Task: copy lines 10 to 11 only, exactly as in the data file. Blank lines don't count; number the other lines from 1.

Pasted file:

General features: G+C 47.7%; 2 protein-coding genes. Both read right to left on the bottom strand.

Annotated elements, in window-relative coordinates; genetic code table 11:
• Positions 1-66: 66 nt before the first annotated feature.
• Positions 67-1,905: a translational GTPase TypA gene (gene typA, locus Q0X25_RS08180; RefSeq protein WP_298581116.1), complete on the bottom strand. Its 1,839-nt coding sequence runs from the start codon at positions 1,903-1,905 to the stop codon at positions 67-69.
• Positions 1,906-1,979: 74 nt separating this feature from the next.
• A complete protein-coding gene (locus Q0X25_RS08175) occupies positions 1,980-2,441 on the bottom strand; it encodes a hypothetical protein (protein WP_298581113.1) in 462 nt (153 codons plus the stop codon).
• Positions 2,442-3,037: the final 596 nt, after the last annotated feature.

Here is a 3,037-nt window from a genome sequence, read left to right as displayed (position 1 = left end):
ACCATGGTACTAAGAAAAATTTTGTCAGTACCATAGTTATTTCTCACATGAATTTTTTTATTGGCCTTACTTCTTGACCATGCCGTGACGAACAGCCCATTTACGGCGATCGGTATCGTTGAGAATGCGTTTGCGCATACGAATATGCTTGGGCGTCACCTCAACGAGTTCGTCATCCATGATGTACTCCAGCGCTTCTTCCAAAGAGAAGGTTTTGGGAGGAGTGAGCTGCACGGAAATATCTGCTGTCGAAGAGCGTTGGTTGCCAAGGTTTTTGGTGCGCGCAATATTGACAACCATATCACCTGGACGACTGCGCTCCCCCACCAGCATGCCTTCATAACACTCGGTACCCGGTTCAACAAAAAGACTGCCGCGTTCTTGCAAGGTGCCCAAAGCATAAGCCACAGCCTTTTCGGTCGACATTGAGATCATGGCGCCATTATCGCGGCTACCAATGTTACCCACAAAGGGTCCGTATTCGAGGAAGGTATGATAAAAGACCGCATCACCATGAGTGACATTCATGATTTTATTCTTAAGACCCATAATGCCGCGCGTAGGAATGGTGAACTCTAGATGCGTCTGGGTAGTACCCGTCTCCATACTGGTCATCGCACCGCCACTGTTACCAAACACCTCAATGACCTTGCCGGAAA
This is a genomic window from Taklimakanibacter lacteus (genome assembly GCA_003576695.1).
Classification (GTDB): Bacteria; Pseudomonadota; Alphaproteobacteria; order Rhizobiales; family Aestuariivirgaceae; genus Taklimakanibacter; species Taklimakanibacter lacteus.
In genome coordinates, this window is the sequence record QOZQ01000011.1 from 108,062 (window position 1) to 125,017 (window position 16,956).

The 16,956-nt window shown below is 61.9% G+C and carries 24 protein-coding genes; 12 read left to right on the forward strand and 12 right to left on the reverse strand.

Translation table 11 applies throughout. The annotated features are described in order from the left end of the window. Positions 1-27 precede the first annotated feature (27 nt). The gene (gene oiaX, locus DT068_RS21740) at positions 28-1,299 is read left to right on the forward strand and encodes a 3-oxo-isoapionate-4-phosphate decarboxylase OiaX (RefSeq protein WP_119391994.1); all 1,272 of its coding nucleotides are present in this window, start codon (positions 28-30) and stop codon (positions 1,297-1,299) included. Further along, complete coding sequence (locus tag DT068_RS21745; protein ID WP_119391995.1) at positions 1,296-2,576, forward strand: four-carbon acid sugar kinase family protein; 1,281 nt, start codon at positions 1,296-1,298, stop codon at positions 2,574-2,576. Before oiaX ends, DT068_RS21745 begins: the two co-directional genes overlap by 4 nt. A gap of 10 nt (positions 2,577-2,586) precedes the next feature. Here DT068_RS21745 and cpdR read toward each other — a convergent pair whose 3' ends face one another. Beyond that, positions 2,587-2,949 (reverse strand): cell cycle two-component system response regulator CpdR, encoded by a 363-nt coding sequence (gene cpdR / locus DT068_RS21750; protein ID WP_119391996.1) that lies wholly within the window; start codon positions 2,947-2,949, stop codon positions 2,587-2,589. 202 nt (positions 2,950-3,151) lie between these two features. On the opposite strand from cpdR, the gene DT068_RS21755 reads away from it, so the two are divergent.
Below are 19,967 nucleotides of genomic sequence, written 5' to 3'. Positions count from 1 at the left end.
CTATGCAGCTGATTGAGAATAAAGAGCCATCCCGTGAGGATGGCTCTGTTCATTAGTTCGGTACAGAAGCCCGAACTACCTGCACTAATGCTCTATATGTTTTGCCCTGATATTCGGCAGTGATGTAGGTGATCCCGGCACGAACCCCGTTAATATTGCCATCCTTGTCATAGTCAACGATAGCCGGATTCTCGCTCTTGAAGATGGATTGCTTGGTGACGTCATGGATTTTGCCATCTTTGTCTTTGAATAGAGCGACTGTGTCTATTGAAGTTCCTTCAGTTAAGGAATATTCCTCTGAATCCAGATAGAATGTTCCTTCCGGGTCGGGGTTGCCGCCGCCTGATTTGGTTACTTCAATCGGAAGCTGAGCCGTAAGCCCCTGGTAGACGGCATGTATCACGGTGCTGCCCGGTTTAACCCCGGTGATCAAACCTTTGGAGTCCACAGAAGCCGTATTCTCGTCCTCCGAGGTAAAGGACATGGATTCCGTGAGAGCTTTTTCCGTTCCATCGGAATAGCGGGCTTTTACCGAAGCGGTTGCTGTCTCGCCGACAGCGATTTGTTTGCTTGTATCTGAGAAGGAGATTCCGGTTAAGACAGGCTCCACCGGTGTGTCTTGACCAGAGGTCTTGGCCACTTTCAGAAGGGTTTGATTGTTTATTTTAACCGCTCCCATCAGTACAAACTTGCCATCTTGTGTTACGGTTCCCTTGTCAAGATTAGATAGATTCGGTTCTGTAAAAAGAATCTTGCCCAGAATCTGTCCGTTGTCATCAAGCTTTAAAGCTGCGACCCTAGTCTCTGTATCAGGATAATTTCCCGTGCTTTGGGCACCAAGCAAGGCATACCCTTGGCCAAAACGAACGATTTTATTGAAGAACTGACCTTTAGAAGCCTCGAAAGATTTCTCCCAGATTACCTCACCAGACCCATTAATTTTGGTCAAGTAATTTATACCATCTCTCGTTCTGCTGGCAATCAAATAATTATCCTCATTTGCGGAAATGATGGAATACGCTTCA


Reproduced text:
This is a genomic window from Taklimakanibacter lacteus (genome assembly GCA_003576695.1).
Classification (GTDB): Bacteria; Pseudomonadota; Alphaproteobacteria; order Rhizobiales; family Aestuariivirgaceae; genus Taklimakanibacter; species Taklimakanibacter lacteus.